Virtual laboratories

Virtual laboratories: new opportunities for collaborative water science


Reproducibility and repeatability of experiments are the fundamental prerequisites that allow researchers to validate results and share hydrological knowledge, experience and expertise in the light of global water management problems. Virtual laboratories offer new opportunities to enable these prerequisites since they allow experimenters to share data, tools and pre-defined experimental procedures (i.e. protocols). Here we present the outcomes of a first collaborative numerical experiment undertaken by five different international research groups in a virtual laboratory to address the key issues of reproducibility and repeatability. Moving from the definition of accurate and detailed experimental protocols, a rainfall–runoff model was independently applied to 15 European catchments by the research groups and model results were collectively examined through a webbased discussion. We found that a detailed modelling protocol was crucial to ensure the comparability and reproducibility of the proposed experiment across groups. Our results suggest that sharing comprehensive and precise protocols and running the experiments within a controlled environment (e.g. virtual laboratory) is as fundamental as sharing data and tools for ensuring experiment repeatability and reproducibility across the broad scientific community and thus advancing hydrology in a more coherent way.

Science Questions

1. What factors control reproducibility in computational scientific experiments in hydrology?

2. What is the way forward to ensure reproducibility in hydrology?

Final Protocol

1) Partners

S. Ceola, E. Baratti, A. Castellarin, A. Montanari, E. Toth: University of Bologna, Italy
B. Arheimer, R. Capell, Y. Hundecha, G. Lindström: Swedish Meteorological and Hydrological Institute (SMHI), Sweden
G. Blöschl, J. Parajka, A. Viglione: Vienna University of Technology, Austria
J. Freer, D. Han, C. Hutton, T. Wagener: University of Bristol, UK
M. Hrachowitz, R. Nijzink: Delft University of Technology, the Netherlands

2) Data and Method Preparation

Set up experiment protocols: Identical implementations of the TUWmodel are distributed to the research groups, and two different protocols (i.e. Protocol 1 and 2) establishing how to perform the experiment are defined. Protocol 1 is characterised by a rigid setting, such that the researchers are required to strictly follow pre-defined rules for model calibration and validation (see Table 1), whereas the alternative Protocol 2 allows researchers more flexibility in order to explore and compare several different model calibration options (see Table 2).

Collect input data: 15 catchments (located in Sweden, Germany, Austria, Switzerland and Italy) characterised by a drainage area larger than 100 km2 with at least 10 years of daily hydrometeorological data, as lumped information on rainfall, air temperature, and runoff are considered. See MAP, catchment characteristics and input data.

Repurpose data to input files: Estimation of potential evaporation data from hourly temperature and daily potential sunshine duration by a modified Blaney-Criddle equation.

Model: TUW model: R code

3) Experiment Execution/Analysis Steps

Compute model code: perform automatic calibration and manual calibration, respectively.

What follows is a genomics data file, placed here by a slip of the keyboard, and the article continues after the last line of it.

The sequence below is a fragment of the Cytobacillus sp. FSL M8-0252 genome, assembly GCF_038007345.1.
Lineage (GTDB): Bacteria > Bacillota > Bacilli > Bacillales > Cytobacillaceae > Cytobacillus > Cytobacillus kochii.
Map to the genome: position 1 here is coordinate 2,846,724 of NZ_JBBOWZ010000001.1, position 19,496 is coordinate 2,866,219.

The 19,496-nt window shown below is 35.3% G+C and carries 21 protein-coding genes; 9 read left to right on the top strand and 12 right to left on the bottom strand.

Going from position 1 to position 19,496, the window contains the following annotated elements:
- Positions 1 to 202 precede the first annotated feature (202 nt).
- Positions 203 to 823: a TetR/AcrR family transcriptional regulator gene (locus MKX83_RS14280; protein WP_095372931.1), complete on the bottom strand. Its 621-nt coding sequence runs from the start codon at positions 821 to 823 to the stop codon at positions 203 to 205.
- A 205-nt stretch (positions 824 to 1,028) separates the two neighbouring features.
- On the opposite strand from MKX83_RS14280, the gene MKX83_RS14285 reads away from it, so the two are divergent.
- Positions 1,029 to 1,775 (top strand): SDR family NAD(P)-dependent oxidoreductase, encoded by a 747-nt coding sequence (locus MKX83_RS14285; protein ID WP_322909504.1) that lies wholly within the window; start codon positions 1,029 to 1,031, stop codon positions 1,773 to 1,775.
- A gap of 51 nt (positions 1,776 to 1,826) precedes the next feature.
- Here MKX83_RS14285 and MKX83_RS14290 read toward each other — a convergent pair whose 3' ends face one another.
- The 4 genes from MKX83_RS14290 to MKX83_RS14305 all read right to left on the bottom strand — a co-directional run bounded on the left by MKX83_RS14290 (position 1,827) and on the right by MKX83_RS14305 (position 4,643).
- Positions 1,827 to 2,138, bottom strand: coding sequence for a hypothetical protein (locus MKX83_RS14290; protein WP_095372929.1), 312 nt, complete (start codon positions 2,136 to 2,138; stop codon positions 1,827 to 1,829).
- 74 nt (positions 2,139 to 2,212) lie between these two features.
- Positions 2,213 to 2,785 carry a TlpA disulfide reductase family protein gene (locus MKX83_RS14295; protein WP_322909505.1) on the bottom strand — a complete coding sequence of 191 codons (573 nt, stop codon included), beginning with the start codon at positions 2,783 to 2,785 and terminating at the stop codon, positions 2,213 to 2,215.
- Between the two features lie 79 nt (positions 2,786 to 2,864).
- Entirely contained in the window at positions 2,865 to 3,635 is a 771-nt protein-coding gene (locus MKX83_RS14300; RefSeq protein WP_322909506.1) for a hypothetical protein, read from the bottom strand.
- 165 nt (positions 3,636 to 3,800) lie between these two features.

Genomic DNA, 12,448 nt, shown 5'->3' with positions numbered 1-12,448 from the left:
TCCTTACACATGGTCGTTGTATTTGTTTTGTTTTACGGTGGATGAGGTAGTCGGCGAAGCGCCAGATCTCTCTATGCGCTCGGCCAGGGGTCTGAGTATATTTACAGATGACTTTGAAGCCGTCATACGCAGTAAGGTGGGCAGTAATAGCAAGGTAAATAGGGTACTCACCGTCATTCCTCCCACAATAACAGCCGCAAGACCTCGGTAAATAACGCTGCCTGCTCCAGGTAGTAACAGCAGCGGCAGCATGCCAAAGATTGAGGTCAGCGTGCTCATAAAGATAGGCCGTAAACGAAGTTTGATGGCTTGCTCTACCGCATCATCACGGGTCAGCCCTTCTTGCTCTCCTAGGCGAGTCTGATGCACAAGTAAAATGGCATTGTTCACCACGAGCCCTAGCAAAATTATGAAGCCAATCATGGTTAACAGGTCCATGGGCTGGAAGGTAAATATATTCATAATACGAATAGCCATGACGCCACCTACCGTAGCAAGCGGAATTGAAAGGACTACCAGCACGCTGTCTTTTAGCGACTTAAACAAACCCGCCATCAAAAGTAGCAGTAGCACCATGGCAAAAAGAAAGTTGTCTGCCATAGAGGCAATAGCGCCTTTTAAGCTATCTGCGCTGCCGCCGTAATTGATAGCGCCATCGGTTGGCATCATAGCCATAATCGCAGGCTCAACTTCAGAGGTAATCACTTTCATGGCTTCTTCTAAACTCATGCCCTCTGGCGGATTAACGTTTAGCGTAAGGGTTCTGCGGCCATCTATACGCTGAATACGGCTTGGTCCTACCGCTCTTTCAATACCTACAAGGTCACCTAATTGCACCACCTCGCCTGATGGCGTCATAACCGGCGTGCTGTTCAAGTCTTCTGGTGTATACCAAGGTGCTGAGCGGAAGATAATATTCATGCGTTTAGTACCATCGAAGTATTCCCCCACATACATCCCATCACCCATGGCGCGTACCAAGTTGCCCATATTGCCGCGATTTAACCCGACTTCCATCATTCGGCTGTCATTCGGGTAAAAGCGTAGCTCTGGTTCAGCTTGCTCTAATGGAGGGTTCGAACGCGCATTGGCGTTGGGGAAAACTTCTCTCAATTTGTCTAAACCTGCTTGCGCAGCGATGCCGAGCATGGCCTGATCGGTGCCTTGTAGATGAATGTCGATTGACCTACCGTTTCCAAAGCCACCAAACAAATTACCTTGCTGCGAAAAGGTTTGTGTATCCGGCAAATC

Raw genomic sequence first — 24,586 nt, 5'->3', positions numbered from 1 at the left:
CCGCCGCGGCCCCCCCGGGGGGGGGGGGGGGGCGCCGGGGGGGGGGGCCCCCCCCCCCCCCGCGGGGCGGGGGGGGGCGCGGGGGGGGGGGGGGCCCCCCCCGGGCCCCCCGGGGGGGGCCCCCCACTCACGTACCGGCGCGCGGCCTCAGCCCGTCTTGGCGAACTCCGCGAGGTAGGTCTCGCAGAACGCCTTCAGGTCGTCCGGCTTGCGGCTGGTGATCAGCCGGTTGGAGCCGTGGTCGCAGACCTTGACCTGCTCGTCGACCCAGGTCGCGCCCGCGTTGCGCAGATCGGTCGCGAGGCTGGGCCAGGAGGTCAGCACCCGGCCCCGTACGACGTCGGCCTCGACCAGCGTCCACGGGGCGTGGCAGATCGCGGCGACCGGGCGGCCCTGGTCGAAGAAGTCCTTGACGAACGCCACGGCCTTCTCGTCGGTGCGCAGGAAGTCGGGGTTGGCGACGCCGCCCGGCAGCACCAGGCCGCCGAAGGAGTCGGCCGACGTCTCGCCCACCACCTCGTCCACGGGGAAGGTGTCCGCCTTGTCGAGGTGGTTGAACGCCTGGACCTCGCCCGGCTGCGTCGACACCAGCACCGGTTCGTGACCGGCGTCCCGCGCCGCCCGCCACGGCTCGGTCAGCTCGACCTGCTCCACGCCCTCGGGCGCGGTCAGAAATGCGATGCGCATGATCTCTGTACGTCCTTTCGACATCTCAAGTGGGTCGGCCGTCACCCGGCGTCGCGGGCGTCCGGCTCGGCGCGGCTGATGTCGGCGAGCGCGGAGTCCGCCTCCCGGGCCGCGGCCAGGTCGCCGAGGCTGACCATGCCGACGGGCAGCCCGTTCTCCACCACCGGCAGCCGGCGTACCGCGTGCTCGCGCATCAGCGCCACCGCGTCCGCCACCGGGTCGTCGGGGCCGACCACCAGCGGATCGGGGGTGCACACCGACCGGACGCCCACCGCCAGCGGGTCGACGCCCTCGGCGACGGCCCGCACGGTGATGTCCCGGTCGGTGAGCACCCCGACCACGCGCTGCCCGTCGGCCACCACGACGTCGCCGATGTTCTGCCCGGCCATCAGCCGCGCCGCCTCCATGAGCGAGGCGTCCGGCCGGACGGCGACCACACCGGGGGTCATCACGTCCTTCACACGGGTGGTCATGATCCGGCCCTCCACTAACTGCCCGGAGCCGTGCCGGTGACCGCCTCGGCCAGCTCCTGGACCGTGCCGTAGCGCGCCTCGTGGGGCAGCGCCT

Compile model results, performance metrics and parameter values into an Excel table.

Analyse differences in results between various research groups: TUWmodel performanceparameter estimationTUWmodel comparative performance

4) Result Reporting


Figure 1. Geographical location and runoff seasonality (average among the observation period listed in Table 1) (mm month−1 ) for the 15 catchments considered in the first collaborative experiment of the SWITCH-ON Virtual Water-Science Laboratory.

Figure 2. Optimal RMSE of runoff (square root of the objective function) obtained for calibration period 1 and calibration period 2 by each research group for the 15 catchments. The black bars show the range in optimal performance obtained by a single research group (BRISTOL) from 100 calibration runs initiated from different random seeds.

Figure 3. Parallel coordinate plots of the optimal parameter set estimates derived from each participant group in each of the 15 catchments for Protocol 1. Model parameters are shown on the x axis and catchments on the right-hand y axis. The parameters have been scaled to the ranges shown in Table 2.

Figure 4. Nash–Sutcliffe efficiency (NSE) estimated for model validation, obtained by the five research groups, for the 15 catchments, according to Protocols 1 and 2.

Figure 5. Flowchart of the suggested procedure to establish protocols for collaborative experiments.


Table 1. Summary of the key geographical and hydrological features for the 15 catchments considered in the first collaborative experiment of the SWITCH-ON Virtual Water-Science Laboratory.

Table 2. Main settings of Protocol 1 of the first collaborative experiment of the SWITCH-ON Virtual Water-Science Laboratory.

Table 3. Comparison among Protocol 1 and Protocol 2 settings of the first collaborative experiment of the SWITCH-ON Virtual WaterScience Laboratory.

Published Papers

Ceola, S., Arheimer, B., Baratti, E., Blöschl, G., Capell, R., Castellarin, A., Freer, J., Han, D., Hrachowitz, M., Hundecha, Y., Hutton, C., Lindström, G., Montanari, A., Nijzink, R., Parajka, J., Toth, E., Viglione, A., and Wagener, T.: Virtual laboratories: new opportunities for collaborative water science, Hydrol. Earth Syst. Sci., 19, 2101-2117, doi:10.5194/hess-19-2101-2015, 2015.

Hutton, C., Wagener, T., Freer, J., Han, D., Duffy, C., and Arheimer, B.: Computational Hydrology Is Not Reproducible, So Is It Really Science? Water Resour. Res.. 52(10):7548–7555. doi:10.1002/2016WR019285